Saturday, September 17, 2016

260.3 - Comments on the election: Clinton spoke the truth

Comments on the election: Clinton spoke the truth

I have three things to say about election. Cherish them; they are some of the only observations I will make about the whole mess.

Bernie Sanders
One is that if the Dems - including here voters in the primaries - had done what they should have done and nominated Bernie Sanders, this presidential election would be a runaway for them. It would be a rout. The only reason it is even anywhere near close is because of the baggage that Hillary Clinton carries with her, baggage that makes people genuinely distrust her. And I would say that in my judgment, while the degree of mistrust is not justified, the fact of it is.

The second thing is that ever since it became undeniable that Sanders was mounting a strong challenge to Hillary Clinton, the Dem party has wanted to turn him into Jesse Jackson: someone who made a commotion, caused a stir, received a bunch of votes, got their moment in the sun with a major speech at the convention - and then faded away.

Unhappily, so far they seem to be succeeding as not only has he largely disappeared except for the occasional "Hooray for Hillary" appearance, but his "political revolution" - and this is more on him than the party - is looking more and more like merely another incarnation of "the goal is elect more better Democrats," the same incantation we've hearing at least since 1968 with all it has gotten us.

But it is the third thing that I wanted to spend a couple of minutes on.

At a fundraiser in New York City on September 9, Clinton expanded somewhat on her charge that many supporters of Donald TheRump fall into what she calls "a basket of deplorables." In fact, she said, half of his supporters fit the description of, quoting "racist, sexist, homophobic, xenophobic, Islamaphobic - you name it."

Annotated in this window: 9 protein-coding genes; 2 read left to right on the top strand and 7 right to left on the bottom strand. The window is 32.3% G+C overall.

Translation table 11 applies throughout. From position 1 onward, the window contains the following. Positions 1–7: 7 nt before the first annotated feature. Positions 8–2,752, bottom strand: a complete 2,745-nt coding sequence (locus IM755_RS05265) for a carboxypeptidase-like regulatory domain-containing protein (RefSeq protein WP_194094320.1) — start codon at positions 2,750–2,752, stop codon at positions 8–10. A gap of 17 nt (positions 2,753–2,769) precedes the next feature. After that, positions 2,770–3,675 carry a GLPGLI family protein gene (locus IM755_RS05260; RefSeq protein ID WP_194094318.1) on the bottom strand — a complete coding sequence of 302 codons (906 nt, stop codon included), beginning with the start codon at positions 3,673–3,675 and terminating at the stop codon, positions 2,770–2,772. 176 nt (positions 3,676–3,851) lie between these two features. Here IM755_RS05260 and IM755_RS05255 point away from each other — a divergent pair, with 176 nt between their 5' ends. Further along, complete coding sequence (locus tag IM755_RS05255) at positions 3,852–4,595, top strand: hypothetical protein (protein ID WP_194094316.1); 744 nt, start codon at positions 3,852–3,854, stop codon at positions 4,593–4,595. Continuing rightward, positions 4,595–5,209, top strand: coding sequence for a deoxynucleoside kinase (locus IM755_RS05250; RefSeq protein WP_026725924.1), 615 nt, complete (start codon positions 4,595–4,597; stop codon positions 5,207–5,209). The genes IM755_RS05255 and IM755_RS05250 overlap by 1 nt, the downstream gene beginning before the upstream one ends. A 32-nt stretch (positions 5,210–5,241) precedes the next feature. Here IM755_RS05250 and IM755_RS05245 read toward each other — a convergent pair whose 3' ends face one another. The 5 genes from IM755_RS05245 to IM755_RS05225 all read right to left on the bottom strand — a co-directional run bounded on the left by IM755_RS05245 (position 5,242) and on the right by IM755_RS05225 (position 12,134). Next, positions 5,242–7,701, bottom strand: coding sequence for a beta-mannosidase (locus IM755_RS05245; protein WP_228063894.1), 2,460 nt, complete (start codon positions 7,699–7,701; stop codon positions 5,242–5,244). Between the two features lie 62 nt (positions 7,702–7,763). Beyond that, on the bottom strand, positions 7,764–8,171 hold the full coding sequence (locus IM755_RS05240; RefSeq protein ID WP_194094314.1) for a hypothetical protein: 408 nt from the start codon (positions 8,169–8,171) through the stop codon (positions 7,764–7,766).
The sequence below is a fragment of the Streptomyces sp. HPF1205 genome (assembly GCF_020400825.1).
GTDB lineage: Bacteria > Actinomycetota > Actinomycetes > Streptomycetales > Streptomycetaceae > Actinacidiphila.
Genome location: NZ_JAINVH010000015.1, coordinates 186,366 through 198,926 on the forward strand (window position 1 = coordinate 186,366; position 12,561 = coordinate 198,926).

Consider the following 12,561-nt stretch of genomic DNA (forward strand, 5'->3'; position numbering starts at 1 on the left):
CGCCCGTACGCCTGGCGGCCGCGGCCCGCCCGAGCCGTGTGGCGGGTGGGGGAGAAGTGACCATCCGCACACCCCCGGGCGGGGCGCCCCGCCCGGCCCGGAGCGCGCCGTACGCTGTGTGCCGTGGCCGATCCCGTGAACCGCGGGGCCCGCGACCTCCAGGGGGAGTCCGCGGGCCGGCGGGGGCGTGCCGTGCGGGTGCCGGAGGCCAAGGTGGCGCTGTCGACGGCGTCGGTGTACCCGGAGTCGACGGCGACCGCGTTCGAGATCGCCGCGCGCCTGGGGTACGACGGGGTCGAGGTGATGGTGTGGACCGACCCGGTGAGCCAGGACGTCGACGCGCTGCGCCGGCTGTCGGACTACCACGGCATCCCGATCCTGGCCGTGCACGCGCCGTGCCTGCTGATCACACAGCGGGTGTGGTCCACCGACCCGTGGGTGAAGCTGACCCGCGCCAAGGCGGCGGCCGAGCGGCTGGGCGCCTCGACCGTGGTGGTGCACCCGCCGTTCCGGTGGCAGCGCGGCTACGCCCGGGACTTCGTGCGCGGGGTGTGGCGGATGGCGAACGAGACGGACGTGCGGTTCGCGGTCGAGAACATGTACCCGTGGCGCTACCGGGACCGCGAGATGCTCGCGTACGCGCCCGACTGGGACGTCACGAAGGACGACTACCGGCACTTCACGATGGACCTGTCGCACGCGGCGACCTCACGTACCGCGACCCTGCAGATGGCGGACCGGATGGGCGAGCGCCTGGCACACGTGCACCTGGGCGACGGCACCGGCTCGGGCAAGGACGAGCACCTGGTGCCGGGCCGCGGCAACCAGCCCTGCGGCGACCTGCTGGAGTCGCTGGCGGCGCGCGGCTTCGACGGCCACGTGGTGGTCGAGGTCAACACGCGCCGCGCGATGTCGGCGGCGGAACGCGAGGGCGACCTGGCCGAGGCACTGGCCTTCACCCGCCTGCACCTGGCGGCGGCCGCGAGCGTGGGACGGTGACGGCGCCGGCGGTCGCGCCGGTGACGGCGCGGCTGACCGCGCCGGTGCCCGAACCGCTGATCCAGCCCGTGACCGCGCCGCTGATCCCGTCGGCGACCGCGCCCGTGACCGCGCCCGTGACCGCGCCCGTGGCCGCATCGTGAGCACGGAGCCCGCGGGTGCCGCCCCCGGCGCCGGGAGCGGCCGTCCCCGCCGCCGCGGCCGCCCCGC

She got a lot of flak for that, specifically for the reference to "half." Apparently, if you just say his supporters include racists and sexists and so on, that's okay but if you put a percentage on it, that's over the line.

She backed off quickly, saying she regretted the word "half."

But here's the thing: As someone pointed out, according to the polls, about 40% of Americans support TheRump. Which would mean, per Clinton, that 20% of the US electorate is racist, sexist, homophobic, xenophobic, and/or Islamaphobic.

And you know what? I have no problem with that figure. I have no problem accepting the notion that 20% of the American population fits in at least one of those categories.

Consider just one term: racism. By almost any standard you care to use - life expectancy, school discipline, mortgage rejection, wealth, income, unemployment, police use of force, access to health care or housing or education, whatever - outcomes for white Americans are better, often far better, than outcomes for black Americans.

Hillary Clinton
And yet according to a recent study, white Americans believe that racism against whites has been increasing since the 1960s and sharply since the 1980s to the point where now bigotry against whites is a bigger problem than bigotry against people of color.

The facts be damned, white Americans are saying, we are the real victims! It is the same cry, with the same roots, as the Tea Party screeching about how "we" - that is, white people - will "take back" "our" country.

So yes, when we have a criminal injustice system so rife with racial bias than even UN observers are moved to make reports on it; when we have a man who tried to set a Muslim woman's clothing on fire on New York's 5th Avenue on September 12, just two days after a woman physically attacked two Muslim women in Brooklyn who were walking their babies in strollers; when we have the repeated stories of judges and police departments that refuse to take rape seriously while right-wingers strive to destroy Planned Parenthood and 56% of American men believe that sexism is a thing of the past; when nearly half of Americans agree with the idea of banning all Muslims from entering the US; then yes, absolutely, I have no problem accepting the notion that 20% of Americans are racist or sexist or homophobic or xenophobic or Islamaphobic or all five.

She backed off it and it's a shame she did, because Hillary Clinton spoke the truth.

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